Sunday, 31 January 2010

Free iPod Meditation Timers

When I'm meditating on my own, away from our shrine room, I use a meditation timer playing on my iPod. We have a selection of our own FREE meditation timers available in MP3 format to download.

just follow this link "Downloadable Meditation Timers"

Our timers are free, aren't tinny sounding, are simple MP3 files and come in multi-section versions for more sophisticated meditation sessions. Turn the volume down to gentle and enjoy!

Thursday, 28 January 2010

Perth, Again

Another Buddhist connection to Perth, this time the Australian one and this time a tragic one rather than a controversial one. Buu Lieu, a 48 year old Vietnamese Buddhist monk was battered to death in Bibra Lake Regional Park on Sunday January the 10th. Bibra Lake is a suburb of Perth, Western Australia.

Buu Lieu, also known as Paul, was found with serious injuries, lying near his blue Kia station wagon, he died in Charles Gardiner Hospital on the 25th.

Mr Lieu was living with his mother and sister after moving to Perth from Vietnam as a child.  He was last seen by his family at midnight on Saturday, January 9 and was found critically injured at 5am beside his vehicle.

Monday, 25 January 2010

A New Look

Having analysed the characteristics of our visitors and seen that most people are viewing in wide screen resolution I've taken the opportunity to upgrade this site to a three column version. The thinking is that some of our "interesting" features won't "disappear" in the depths of the page, so have a scroll down and check out features such as our "Study Pages", "Label Cloud", "Video Bar" and "Buddhist Channel" feed.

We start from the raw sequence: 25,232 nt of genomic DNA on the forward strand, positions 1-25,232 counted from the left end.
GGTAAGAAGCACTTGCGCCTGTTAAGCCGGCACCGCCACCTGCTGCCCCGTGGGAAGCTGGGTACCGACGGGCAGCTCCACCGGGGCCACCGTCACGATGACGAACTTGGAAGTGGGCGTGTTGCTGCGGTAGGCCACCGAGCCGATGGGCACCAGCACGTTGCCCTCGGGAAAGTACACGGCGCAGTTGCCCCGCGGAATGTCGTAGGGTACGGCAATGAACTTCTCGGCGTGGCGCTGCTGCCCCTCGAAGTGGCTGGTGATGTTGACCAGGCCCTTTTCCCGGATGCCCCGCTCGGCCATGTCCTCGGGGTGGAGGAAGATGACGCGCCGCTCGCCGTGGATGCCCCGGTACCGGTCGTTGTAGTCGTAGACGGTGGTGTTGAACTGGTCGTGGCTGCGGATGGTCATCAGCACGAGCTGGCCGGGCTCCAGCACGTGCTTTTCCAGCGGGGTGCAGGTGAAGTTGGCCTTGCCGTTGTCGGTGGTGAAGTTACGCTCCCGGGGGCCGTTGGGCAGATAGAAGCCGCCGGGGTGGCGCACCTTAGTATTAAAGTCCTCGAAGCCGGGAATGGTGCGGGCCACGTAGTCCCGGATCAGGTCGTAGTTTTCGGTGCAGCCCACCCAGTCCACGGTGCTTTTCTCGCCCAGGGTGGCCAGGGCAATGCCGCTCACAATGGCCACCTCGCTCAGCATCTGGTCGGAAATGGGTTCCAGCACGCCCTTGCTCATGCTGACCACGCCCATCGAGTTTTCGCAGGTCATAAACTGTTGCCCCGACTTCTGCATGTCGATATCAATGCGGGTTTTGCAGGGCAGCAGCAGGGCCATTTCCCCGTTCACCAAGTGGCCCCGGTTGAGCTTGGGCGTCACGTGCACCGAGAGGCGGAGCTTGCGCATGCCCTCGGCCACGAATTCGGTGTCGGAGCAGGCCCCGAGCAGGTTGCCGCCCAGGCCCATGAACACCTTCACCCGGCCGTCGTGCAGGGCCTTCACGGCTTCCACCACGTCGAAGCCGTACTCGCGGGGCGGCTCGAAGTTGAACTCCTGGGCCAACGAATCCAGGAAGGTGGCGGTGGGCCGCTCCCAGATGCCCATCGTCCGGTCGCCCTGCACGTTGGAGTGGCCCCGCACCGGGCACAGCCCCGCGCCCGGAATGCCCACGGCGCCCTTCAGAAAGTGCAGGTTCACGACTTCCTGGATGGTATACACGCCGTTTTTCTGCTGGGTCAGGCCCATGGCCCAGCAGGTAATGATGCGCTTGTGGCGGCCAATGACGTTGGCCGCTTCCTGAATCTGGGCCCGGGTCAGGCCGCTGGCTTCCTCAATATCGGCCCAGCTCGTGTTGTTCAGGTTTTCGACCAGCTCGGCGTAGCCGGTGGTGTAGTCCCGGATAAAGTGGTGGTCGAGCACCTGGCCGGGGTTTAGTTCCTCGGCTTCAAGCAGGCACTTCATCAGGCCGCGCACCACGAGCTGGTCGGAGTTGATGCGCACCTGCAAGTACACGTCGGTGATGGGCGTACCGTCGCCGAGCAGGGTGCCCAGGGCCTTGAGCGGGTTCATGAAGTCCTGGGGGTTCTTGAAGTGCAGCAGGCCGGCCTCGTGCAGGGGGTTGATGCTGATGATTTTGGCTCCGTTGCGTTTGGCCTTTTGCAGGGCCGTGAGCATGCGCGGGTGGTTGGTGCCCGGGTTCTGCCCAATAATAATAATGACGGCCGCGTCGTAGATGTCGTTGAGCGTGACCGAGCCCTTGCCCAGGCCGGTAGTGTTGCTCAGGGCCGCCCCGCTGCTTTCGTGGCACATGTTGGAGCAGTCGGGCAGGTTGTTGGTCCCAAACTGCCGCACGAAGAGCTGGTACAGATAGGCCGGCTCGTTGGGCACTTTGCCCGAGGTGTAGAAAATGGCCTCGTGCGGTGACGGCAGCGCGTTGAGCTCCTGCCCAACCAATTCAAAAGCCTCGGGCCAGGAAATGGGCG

It will remain a work in progress as I work on the look, any feedback would be really useful.


Sunday, 24 January 2010

Haiti and Dana

I came across this interesting article by Linda Horton who is pastor for the Unitarian Fellowship of Kelowna, British Columbia, Canada, who has been focusing on Buddhist loving kindness meditation recently as the grim news arrived from Haiti.

She reflects upon the less obvious meanings of the second Buddhist precept “not to take what is not freely given” which pairs this teaching with a positive—calling us to the practice of Dana, or generosity.

“The violence in our world and degradation of our environment is likely to continue until something shifts, and wealth is seen more as a source of responsibility than entitlement.

When we use more than our fair share of the world’s resources, are we not, in a sense, stealing? And not only food from hungry children, but our also our grand-children’s future?

When we take from the earth more than it can replenish, are we not stealing from the earth? When we destroy the habitats of whole species, are we not stealing their very existence?

What gives us that right? Is it simply that we can? Does might make right?

To turn the lens of that teaching in another direction, what about how we treat our own bodies? How many of us steal health and well-being from our bodies by destructive habits—eating poorly, not exercising, not taking sufficient time for sleep and relaxation, meditation, reconnecting with nature?

Then there is stealing peace of mind and serenity from ourselves by not taking time for spiritual practices. There are laws about not taking physical possessions belonging to others. But how about self-respect? Hope and trust? Sense of safety and peace of mind?

We are not born with moral discernment, although I do believe that there is an impulse to compassion that can be nurtured in even small children. We have to be taught to be “human”—not to simply let the most primitive part of our brain determine our actions. There is always room for reflection and improvement.

Religious traditions help us to do this, and to find the courage to protest actions that are life-stealing rather than life enhancing.”

Friday, 22 January 2010

Darwin & The Buddhist Gazette

I’ve just noticed that we had a “StumbleUpon” review by Bjorn Antonio for our post “Darwin, the Isle of Wight, Evolution and Buddhism”. Bjorn is the editor of The Buddhist Gazette which is a really good portal site for Buddhist news, Buddhist Bloggers, Monasteries and Temples (North America) and useful Buddhist Links. So good in fact that I’ve included it under our Favourite Sites (right-hand, slate blue column under “Babel Fish”).